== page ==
Boston is my home, the place where I can reach out and touch nearly all the people I love most in the world.  I spent most of yesterday trying to make contact with each one of them - everyone goes to the marathon, you know, everyone crowds around the finish line - and those endless endless spans of radio silence between, “I’m okay, are you okay?” and “Yes, yes, I’m okay, I’m safe” were awful, dark and twisted paths that my brain lit up with screams and sirens.  The news kept pouring in - another bomb, another, a fire, the dead, the injured.  There was blood all over the sidewalks.  There was blood all over the fucking sidewalks.
Yesterday was measured in heartbeats.
But everyone I love is safe.  So that is something.  A selfish, overwhelming something, for which I am so, so grateful.
And then there was the sheer outpouring of goodness, the number of people who ran toward the explosions, the offers of housing and money and whatever people could give, the messages from everywhere - We stand with you, we’re here for you, we’re here… It’s dizzying, that kind of love.  Over and over, it brought me to tears.  Because this is what we do, we humans.  When it comes down to it, we just really and truly and fiercely love the shit out of each other.
Still, I called in to work today.  When I woke up this morning and thought about going in - climbing into a metal tube, winding through underground tunnels into the heart of the city, sitting all day at a desk in a federal building - my anxiety-disordered brain was having none of it.  Part of me thinks, “This is the point.  This is what it means to sow fear.  You have to be stronger than this.”  The other part of me just keeps thinking of how afraid all of those people must have been.  How terrified, in those moments, under a bizarrely sunny sky, when everything was torn apart.
I’m trying - trying - to keep my eyes on the good.
I just…
This place.  You know?
It’s my home.


  1. Jess, your post is the first I heard of this. Yesterday, my dad and I were talking about the marathon and, as soon as I read your introductory paragraph, I did a mad scramble to search for the story.

    I can't fathom that this has happened. The boy at the finish line waiting for his dad, I just don't understand how we allowed ourselves to get here.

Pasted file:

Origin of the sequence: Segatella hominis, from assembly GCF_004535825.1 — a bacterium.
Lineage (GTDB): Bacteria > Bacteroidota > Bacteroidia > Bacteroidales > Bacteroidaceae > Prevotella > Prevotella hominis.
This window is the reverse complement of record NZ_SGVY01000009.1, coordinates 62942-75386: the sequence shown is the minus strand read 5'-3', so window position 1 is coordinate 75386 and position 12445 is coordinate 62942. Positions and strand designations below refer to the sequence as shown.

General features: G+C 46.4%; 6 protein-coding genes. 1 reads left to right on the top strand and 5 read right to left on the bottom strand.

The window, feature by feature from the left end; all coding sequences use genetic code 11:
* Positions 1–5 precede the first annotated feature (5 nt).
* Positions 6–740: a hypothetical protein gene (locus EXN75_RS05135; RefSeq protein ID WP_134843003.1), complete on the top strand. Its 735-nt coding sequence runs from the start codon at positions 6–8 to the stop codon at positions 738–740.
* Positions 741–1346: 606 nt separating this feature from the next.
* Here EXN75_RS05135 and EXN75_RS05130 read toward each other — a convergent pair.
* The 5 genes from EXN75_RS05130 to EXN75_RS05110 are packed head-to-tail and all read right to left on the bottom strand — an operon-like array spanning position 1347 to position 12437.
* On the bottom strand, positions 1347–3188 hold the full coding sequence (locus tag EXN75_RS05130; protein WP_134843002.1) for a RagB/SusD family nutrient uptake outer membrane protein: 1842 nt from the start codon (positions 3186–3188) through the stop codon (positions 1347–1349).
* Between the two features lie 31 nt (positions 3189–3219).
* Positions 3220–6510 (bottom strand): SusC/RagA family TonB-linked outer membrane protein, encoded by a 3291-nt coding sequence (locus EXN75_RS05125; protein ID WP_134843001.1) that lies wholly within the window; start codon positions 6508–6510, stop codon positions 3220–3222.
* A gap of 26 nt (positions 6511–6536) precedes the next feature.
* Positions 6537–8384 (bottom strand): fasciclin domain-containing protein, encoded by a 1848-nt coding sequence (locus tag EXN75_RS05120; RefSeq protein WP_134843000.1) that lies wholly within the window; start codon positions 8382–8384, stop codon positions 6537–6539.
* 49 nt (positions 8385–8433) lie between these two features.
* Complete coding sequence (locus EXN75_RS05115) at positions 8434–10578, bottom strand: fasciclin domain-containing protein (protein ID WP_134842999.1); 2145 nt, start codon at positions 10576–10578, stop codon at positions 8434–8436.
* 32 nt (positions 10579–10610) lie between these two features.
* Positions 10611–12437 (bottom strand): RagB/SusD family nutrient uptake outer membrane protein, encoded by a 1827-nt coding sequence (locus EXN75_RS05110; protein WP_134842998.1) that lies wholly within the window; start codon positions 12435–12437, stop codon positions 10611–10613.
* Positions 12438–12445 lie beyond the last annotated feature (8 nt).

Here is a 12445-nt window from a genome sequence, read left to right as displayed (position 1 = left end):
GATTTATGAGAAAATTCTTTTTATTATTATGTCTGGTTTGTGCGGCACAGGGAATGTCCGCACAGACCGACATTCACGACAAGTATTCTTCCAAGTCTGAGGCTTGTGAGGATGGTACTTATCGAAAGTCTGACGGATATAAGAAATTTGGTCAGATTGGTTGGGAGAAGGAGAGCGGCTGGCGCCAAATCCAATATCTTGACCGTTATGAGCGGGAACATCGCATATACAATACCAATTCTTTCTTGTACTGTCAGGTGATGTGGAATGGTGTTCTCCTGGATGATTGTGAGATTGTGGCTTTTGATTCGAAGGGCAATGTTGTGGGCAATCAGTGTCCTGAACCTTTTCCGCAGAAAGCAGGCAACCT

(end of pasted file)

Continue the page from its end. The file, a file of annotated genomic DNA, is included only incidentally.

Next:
2. Consider this another outpouring of love. Glad that you are safe, that you and yours are safe. I love Boston, and I have since I was a teenager, from the moment my feet first landed on the streets. I've been back many times and knew it was the kind of place for me. I cannot begin to imagine how you feel, but know that you, that your city, are surrounded by thought of comfort, of peace, of love.

  3. Boston's my city, too. Haven't been there in a while, but those years there were great ones, and I walked that street every day when in college and when working at the library and when watching the marathon.

    How to deal with being there, I wouldn't know. But one of the things I did yesterday was bring up your twitter page to make sure you're okay. And those connections you have with your friends, and all the reaching out you mentioned, those are good to focus on when the weight is there.

  4. I'm so sorry for you, for the runners, for the families of those who were killed and injured. I agree - this really sucks.

  5. Boston is everyone's city now. I am so thankful you were safe...it was terrible being out of the country when this happened. It's impossible to comprehend how this could happen. Runners are the kindest athletes in the world -- they welcome everyone, no matter what fitness level, sex, age, etc. And even though they are competitive, they'll help anyone having problems. If you fall, they'll pick you up. If you get sick, they stop and help. Incomprehensible how someone could take something so wholesome, so GOOD, and try to obliterate it...

  6. Your home. I know. Haven't lived there in 15 years, yet, still, I know. This is beautiful writing, Jessica. And only one day after the marathon, still so raw, you have distilled the essence--how love reigns. Glad you took the time off to write this. It's part of sowing fear. And and an excellent use of your time. Thank you. Hugs.